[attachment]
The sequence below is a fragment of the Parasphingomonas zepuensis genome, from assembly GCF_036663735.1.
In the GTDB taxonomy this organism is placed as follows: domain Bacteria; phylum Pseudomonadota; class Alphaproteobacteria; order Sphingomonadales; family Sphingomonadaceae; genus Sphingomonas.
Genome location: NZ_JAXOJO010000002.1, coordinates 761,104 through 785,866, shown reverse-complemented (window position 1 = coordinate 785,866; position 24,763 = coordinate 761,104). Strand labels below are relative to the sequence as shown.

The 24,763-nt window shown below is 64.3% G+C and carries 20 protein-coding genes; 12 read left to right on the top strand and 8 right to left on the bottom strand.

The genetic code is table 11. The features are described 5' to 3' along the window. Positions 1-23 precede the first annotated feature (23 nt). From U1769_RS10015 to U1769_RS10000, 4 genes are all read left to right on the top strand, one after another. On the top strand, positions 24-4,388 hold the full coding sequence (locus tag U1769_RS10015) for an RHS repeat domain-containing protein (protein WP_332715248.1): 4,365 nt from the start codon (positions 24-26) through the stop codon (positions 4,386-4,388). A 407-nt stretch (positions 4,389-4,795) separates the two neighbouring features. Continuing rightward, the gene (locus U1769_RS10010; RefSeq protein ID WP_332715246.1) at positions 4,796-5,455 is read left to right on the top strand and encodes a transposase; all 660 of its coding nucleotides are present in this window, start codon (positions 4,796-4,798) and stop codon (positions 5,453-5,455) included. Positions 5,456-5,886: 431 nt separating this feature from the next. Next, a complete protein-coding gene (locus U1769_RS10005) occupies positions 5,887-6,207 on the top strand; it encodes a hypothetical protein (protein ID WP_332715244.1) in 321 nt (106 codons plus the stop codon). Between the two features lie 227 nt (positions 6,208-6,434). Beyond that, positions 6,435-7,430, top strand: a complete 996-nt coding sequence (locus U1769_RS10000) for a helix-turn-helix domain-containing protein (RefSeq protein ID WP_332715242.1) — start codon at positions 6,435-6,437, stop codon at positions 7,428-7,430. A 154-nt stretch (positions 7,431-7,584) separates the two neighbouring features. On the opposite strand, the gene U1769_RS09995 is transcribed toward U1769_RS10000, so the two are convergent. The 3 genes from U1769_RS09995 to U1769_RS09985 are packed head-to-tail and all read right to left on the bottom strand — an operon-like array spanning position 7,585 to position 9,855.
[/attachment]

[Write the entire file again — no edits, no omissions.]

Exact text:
The sequence below is a fragment of the Parasphingomonas zepuensis genome, from assembly GCF_036663735.1.
In the GTDB taxonomy this organism is placed as follows: domain Bacteria; phylum Pseudomonadota; class Alphaproteobacteria; order Sphingomonadales; family Sphingomonadaceae; genus Sphingomonas.
Genome location: NZ_JAXOJO010000002.1, coordinates 761,104 through 785,866, shown reverse-complemented (window position 1 = coordinate 785,866; position 24,763 = coordinate 761,104). Strand labels below are relative to the sequence as shown.

The 24,763-nt window shown below is 64.3% G+C and carries 20 protein-coding genes; 12 read left to right on the top strand and 8 right to left on the bottom strand.

The genetic code is table 11. The features are described 5' to 3' along the window. Positions 1-23 precede the first annotated feature (23 nt). From U1769_RS10015 to U1769_RS10000, 4 genes are all read left to right on the top strand, one after another. On the top strand, positions 24-4,388 hold the full coding sequence (locus tag U1769_RS10015) for an RHS repeat domain-containing protein (protein WP_332715248.1): 4,365 nt from the start codon (positions 24-26) through the stop codon (positions 4,386-4,388). A 407-nt stretch (positions 4,389-4,795) separates the two neighbouring features. Continuing rightward, the gene (locus U1769_RS10010; RefSeq protein ID WP_332715246.1) at positions 4,796-5,455 is read left to right on the top strand and encodes a transposase; all 660 of its coding nucleotides are present in this window, start codon (positions 4,796-4,798) and stop codon (positions 5,453-5,455) included. Positions 5,456-5,886: 431 nt separating this feature from the next. Next, a complete protein-coding gene (locus U1769_RS10005) occupies positions 5,887-6,207 on the top strand; it encodes a hypothetical protein (protein ID WP_332715244.1) in 321 nt (106 codons plus the stop codon). Between the two features lie 227 nt (positions 6,208-6,434). Beyond that, positions 6,435-7,430, top strand: a complete 996-nt coding sequence (locus U1769_RS10000) for a helix-turn-helix domain-containing protein (RefSeq protein ID WP_332715242.1) — start codon at positions 6,435-6,437, stop codon at positions 7,428-7,430. A 154-nt stretch (positions 7,431-7,584) separates the two neighbouring features. On the opposite strand, the gene U1769_RS09995 is transcribed toward U1769_RS10000, so the two are convergent. The 3 genes from U1769_RS09995 to U1769_RS09985 are packed head-to-tail and all read right to left on the bottom strand — an operon-like array spanning position 7,585 to position 9,855.